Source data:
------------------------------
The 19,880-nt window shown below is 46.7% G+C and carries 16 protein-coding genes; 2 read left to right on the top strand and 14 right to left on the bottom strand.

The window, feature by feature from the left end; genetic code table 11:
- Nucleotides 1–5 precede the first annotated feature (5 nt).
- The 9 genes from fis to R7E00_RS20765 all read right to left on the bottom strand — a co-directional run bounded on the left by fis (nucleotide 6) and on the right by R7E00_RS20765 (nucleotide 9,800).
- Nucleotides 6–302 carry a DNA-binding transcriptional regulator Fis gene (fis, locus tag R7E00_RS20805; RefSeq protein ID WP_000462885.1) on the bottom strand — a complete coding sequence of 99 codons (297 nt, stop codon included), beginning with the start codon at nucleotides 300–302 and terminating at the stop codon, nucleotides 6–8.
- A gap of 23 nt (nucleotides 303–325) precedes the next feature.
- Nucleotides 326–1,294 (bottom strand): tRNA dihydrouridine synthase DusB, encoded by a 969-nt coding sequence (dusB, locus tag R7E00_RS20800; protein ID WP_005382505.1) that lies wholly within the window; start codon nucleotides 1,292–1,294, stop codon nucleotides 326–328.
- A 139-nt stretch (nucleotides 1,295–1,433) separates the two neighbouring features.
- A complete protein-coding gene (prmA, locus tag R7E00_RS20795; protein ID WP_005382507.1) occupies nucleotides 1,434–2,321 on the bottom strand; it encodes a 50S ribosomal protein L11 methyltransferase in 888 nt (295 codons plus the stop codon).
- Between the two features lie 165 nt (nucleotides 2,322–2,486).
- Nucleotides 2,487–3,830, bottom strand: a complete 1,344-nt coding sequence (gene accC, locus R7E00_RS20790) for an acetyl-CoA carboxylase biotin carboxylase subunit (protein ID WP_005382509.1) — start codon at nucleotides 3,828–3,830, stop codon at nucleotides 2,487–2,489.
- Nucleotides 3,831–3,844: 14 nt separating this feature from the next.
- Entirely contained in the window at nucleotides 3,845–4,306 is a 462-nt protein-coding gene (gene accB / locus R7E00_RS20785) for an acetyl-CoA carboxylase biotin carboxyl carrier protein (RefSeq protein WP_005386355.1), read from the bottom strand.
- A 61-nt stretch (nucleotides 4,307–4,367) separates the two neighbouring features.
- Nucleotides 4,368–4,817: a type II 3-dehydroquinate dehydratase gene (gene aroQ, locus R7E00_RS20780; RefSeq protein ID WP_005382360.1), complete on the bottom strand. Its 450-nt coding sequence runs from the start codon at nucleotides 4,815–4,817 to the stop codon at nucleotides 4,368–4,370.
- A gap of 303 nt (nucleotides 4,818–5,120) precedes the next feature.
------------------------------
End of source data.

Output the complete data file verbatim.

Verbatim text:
The 19,880-nt window shown below is 46.7% G+C and carries 16 protein-coding genes; 2 read left to right on the top strand and 14 right to left on the bottom strand.

The window, feature by feature from the left end; genetic code table 11:
- Nucleotides 1–5 precede the first annotated feature (5 nt).
- The 9 genes from fis to R7E00_RS20765 all read right to left on the bottom strand — a co-directional run bounded on the left by fis (nucleotide 6) and on the right by R7E00_RS20765 (nucleotide 9,800).
- Nucleotides 6–302 carry a DNA-binding transcriptional regulator Fis gene (fis, locus tag R7E00_RS20805; RefSeq protein ID WP_000462885.1) on the bottom strand — a complete coding sequence of 99 codons (297 nt, stop codon included), beginning with the start codon at nucleotides 300–302 and terminating at the stop codon, nucleotides 6–8.
- A gap of 23 nt (nucleotides 303–325) precedes the next feature.
- Nucleotides 326–1,294 (bottom strand): tRNA dihydrouridine synthase DusB, encoded by a 969-nt coding sequence (dusB, locus tag R7E00_RS20800; protein ID WP_005382505.1) that lies wholly within the window; start codon nucleotides 1,292–1,294, stop codon nucleotides 326–328.
- A 139-nt stretch (nucleotides 1,295–1,433) separates the two neighbouring features.
- A complete protein-coding gene (prmA, locus tag R7E00_RS20795; protein ID WP_005382507.1) occupies nucleotides 1,434–2,321 on the bottom strand; it encodes a 50S ribosomal protein L11 methyltransferase in 888 nt (295 codons plus the stop codon).
- Between the two features lie 165 nt (nucleotides 2,322–2,486).
- Nucleotides 2,487–3,830, bottom strand: a complete 1,344-nt coding sequence (gene accC, locus R7E00_RS20790) for an acetyl-CoA carboxylase biotin carboxylase subunit (protein ID WP_005382509.1) — start codon at nucleotides 3,828–3,830, stop codon at nucleotides 2,487–2,489.
- Nucleotides 3,831–3,844: 14 nt separating this feature from the next.
- Entirely contained in the window at nucleotides 3,845–4,306 is a 462-nt protein-coding gene (gene accB / locus R7E00_RS20785) for an acetyl-CoA carboxylase biotin carboxyl carrier protein (RefSeq protein WP_005386355.1), read from the bottom strand.
- A 61-nt stretch (nucleotides 4,307–4,367) separates the two neighbouring features.
- Nucleotides 4,368–4,817: a type II 3-dehydroquinate dehydratase gene (gene aroQ, locus R7E00_RS20780; RefSeq protein ID WP_005382360.1), complete on the bottom strand. Its 450-nt coding sequence runs from the start codon at nucleotides 4,815–4,817 to the stop codon at nucleotides 4,368–4,370.
- A gap of 303 nt (nucleotides 4,818–5,120) precedes the next feature.